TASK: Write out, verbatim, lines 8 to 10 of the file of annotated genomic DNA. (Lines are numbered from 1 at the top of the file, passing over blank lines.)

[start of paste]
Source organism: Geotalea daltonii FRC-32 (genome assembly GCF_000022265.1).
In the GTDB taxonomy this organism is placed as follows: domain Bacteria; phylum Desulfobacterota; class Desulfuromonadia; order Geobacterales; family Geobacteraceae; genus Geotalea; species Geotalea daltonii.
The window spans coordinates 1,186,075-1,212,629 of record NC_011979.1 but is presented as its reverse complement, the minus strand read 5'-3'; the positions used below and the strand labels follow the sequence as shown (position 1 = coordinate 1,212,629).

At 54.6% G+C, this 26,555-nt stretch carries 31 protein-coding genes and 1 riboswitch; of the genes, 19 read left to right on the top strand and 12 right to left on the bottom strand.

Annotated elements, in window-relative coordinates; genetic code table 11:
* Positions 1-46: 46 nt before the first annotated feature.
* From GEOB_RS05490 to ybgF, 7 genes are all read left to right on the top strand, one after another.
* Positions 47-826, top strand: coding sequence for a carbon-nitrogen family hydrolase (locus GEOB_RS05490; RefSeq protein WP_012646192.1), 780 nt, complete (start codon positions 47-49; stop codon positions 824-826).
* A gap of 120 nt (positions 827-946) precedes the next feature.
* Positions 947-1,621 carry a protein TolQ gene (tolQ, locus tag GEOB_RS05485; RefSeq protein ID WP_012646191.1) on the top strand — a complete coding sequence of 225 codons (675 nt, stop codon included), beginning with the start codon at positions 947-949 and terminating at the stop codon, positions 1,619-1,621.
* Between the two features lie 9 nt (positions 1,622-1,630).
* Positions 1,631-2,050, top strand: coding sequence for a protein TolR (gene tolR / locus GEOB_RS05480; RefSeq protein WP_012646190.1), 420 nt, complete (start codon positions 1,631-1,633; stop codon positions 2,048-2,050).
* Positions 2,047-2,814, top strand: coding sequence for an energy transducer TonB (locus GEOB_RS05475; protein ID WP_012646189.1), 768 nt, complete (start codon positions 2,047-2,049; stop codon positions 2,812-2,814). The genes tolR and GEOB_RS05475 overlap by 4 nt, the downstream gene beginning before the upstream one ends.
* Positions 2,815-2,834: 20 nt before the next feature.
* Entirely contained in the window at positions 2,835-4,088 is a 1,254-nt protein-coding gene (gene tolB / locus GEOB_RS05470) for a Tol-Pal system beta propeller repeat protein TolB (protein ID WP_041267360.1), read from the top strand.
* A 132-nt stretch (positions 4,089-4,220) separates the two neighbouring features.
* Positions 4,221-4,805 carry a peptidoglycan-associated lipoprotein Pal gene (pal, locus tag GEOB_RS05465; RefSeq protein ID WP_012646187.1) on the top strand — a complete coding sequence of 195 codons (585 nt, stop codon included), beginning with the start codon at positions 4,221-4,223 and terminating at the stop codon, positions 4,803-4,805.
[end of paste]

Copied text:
* Positions 47-826, top strand: coding sequence for a carbon-nitrogen family hydrolase (locus GEOB_RS05490; RefSeq protein WP_012646192.1), 780 nt, complete (start codon positions 47-49; stop codon positions 824-826).
* A gap of 120 nt (positions 827-946) precedes the next feature.
* Positions 947-1,621 carry a protein TolQ gene (tolQ, locus tag GEOB_RS05485; RefSeq protein ID WP_012646191.1) on the top strand — a complete coding sequence of 225 codons (675 nt, stop codon included), beginning with the start codon at positions 947-949 and terminating at the stop codon, positions 1,619-1,621.